2010 graduate job vacancies being filled by last year’s graduates

More than one-quarter of all 2010’s graduate vacancies have already been filled by 2009 university leavers who had jobs deferred last year or by students who have had previous work experience with employers, it has emerged.

Just 74% of vacancies for 2010 will be available for final-year undergraduates and recent graduates, a new study of the UK’s 100 leading graduate employers has revealed. Some 4,000 jobs have already been filled by the backlog of 2009 graduates.

However, job prospects for graduates are brightening as employers reveal they expect to hire more university leavers in 2010 compared to the previous two years.

The largest recruiters of graduates in 2010 will be:

  • PricewaterhouseCoopers – 1,039 vacancies
  • Deloitte – 1,000 vacancies
  • The Army – 735 vacancies
  • Teach First – 650 vacancies
  • KPMG – 650 vacancies
  • RAF – 600 vacancies

Source: The Graduate Market in 2010 report

During recruitment rounds in 2008 and 2009, employers planned to hire more than 40,000 new graduates – but almost 10,000 posts were cut or left unfilled.

Now, half of employers have stepped up their recruitment targets for 2010 and expect to hire 11.8% more graduates than they did in 2009.

Vacancies in areas such as investment banking have jumped by a more than one-third, The Graduate Market in 2010 report found.

It also revealed more positions at high-street banks and accounting and professional services firms. Consumer goods companies, engineering and industrial employers and the public sector were the only areas that predicted fewer opportunities, the study conducted by High Fliers Research found.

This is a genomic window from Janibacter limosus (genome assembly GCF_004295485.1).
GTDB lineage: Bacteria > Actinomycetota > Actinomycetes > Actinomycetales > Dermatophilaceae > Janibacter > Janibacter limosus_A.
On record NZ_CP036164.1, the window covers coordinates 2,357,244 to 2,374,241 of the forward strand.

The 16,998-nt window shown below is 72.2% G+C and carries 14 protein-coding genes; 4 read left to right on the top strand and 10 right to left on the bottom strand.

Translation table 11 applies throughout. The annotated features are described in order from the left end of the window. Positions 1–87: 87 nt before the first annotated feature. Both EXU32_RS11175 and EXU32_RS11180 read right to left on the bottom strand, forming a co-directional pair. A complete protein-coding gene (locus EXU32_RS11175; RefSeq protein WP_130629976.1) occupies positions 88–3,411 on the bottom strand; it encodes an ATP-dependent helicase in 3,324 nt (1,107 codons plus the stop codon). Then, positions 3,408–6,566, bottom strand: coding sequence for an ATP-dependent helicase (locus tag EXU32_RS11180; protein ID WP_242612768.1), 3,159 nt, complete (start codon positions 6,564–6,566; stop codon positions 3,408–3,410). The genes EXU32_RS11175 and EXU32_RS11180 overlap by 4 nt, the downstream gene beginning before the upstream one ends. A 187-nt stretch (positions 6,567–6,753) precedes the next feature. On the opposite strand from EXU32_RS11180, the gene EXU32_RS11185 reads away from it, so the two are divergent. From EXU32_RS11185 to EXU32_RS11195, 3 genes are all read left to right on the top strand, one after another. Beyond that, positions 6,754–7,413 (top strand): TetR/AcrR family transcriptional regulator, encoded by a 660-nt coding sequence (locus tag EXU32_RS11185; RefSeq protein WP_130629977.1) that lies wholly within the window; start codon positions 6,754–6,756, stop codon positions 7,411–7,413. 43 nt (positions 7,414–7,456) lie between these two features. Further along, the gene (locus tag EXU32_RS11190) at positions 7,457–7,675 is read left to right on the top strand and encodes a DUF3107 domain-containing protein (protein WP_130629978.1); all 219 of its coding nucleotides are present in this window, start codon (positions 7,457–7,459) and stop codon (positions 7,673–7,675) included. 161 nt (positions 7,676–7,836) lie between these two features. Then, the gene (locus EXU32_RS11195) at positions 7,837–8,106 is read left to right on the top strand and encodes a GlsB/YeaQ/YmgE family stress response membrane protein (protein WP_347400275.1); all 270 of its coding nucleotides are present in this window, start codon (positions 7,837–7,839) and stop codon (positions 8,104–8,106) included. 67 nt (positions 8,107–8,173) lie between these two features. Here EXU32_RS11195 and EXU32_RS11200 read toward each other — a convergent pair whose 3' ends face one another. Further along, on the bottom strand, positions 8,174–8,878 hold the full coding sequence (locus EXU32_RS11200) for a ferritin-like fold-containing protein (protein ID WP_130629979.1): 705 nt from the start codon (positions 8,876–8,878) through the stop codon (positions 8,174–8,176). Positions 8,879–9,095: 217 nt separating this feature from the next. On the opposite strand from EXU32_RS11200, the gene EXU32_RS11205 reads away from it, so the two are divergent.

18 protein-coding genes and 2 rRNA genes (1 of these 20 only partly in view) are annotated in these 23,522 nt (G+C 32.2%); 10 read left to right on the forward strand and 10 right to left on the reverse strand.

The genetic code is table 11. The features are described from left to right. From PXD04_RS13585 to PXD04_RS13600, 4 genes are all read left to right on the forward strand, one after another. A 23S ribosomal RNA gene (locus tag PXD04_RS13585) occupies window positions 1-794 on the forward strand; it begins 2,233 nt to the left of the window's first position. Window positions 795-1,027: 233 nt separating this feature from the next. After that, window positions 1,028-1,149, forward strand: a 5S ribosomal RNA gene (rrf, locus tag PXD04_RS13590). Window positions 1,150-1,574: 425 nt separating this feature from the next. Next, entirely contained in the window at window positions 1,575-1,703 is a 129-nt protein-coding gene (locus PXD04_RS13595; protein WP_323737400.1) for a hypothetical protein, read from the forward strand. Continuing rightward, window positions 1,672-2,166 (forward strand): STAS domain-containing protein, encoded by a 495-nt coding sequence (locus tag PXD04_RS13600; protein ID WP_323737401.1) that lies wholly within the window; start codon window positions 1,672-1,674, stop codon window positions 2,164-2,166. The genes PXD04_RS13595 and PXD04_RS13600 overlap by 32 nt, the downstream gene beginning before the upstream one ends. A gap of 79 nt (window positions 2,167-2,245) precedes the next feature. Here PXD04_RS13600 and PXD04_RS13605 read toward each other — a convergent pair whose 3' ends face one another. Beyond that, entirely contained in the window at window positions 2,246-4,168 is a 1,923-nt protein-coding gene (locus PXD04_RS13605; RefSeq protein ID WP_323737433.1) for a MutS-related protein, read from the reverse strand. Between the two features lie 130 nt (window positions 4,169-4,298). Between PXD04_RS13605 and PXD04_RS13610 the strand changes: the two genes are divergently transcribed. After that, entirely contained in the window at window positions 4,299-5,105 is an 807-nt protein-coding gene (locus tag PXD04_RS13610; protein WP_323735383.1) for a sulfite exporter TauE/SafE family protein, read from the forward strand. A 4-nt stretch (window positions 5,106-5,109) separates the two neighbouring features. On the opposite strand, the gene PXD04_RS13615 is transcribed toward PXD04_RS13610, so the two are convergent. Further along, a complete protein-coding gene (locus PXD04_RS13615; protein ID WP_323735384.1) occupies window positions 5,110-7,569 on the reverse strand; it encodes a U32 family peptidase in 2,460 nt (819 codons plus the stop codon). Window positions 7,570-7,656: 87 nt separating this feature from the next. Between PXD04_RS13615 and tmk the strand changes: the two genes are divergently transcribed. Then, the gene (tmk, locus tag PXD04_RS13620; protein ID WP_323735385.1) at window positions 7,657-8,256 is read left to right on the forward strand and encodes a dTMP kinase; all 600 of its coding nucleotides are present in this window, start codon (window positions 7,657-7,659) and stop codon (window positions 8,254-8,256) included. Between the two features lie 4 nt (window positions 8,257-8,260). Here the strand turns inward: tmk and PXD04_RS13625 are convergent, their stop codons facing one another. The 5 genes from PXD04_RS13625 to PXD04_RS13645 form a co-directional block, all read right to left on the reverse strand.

Meanwhile, an additional poll of more than 1,000 final-year students showed widespread concern among undergraduates about their career prospects.

Only 8% think they will get the job they want after graduation, half think they will have to take any job offered, and one-quarter admit they have been forced to apply to organisations they are not really interested in.

Martin Birchall, managing director of High Fliers Research, said it was encouraging that employers were stepping up graduate opportunities after two years of cuts, but added: “Competition for the remaining vacancies is likely to remain extremely tough and there is widespread concern on campus that this year’s graduate recruitment is shaping up to be just as difficult as in 2009.

“For those who have yet to begin job hunting, the chances of landing a place on a graduate programme in 2010 are looking increasingly slim.”

In October, Personnel Today reported how businesses that invest in graduate recruitment see a return on investment of more than 500%.

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